Iliad Questions and Answers
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Why does a conflict take place between Agamemnon and Achilles in the Iliad?

The conflict between Agamemnon and Achilles occurs over a woman named Briseis. Both Agamemnon and Achilles are awarded a woman as a trophy of war, but when Agamemnon is forced to release his captive, Chryseis, he decides that he is entitled to Achilles's captive, Briseis. Achilles is offended by Agamemnon's decision, and Achilles then decides to refrain from fighting for Agamemnon.

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The quarrel between Agamemnon and Achilles which forms the principal subject of the first half of the Iliad was caused by Agamemnon taking Achilles's concubine Briseis. Agamemnon was forced to give up his own concubine Chryseis at the behest of Apollo, and his assumption that he could simply take Briseis instead so outraged Achilles that he withdrew to the ships and stopped fighting for Agamemnon.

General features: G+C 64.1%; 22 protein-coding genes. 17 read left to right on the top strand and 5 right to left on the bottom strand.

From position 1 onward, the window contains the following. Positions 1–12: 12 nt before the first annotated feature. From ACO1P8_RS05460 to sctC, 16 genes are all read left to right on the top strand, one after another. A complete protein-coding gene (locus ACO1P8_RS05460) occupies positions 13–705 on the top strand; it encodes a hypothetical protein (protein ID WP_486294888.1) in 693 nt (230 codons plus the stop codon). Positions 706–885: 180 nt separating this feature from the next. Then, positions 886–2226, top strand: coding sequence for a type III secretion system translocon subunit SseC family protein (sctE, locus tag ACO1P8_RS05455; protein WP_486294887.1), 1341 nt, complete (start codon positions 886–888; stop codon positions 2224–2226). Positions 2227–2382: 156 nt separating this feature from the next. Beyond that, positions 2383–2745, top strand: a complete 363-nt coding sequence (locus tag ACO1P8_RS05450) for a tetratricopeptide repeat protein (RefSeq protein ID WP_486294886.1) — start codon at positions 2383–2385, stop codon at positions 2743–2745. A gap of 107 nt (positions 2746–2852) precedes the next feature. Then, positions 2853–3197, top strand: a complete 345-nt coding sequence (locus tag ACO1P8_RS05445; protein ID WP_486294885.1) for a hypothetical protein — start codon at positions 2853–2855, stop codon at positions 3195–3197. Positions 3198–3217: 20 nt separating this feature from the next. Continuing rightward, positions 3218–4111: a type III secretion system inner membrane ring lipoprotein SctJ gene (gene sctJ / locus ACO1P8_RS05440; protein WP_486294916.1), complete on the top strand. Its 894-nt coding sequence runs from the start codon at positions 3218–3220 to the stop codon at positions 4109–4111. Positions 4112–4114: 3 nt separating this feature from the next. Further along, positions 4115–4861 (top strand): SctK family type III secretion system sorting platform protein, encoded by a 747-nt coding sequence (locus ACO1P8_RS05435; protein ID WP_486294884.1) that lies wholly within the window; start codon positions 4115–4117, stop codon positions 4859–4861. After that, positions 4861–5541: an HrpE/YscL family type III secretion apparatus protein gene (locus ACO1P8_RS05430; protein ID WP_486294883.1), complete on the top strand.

Achilles declares that he loved Briseis, but it appears that he is more concerned with the insult to his honor than the actual loss of the girl. The precise status of the client kings who fought for the High King of Mycenae is a matter of dispute. They were semi-independent but clearly also owed some allegiance to Agamemnon. Agamemnon himself says that he is "more kingly" (the Greek word is "βασιλευτερος") than Achilles and that therefore Achilles should submit to him. This seems to have angered Achilles so much that even after Agamemnon sends an embassy, in book 9, with fabulous gifts (including many more concubines), Achilles still refuses to be reconciled.

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This conflict emerges at the beginning of the poem and is crucial to the advancement the plot. It also marks an interesting parallel to the cause of the Trojan War itself: a dispute over Helen between Menelaus and Paris. After the Greeks sack a city allied with Troy, Agamemnon and Achilles each make off with a young woman. When Agamemnon is forced to give up his "prize," a girl named Chryseis, he determines to take Briseis, who has been awarded to Achilles. Achilles angrily protests and orders his men not to fight with the Greeks. He seeks the support of Zeus, who aids the Trojans. They meet with great success, thus showing the importance of Achilles to the Greek cause. The disagreement, then, is really about honor. Agamemnon profoundly insults Achilles by taking Briseis from him, and since Achilles never really acknowledged Agamemnon's authority, he revolts. Even when Agamemnon agrees to return Briseis along with some gifts, Achilles...

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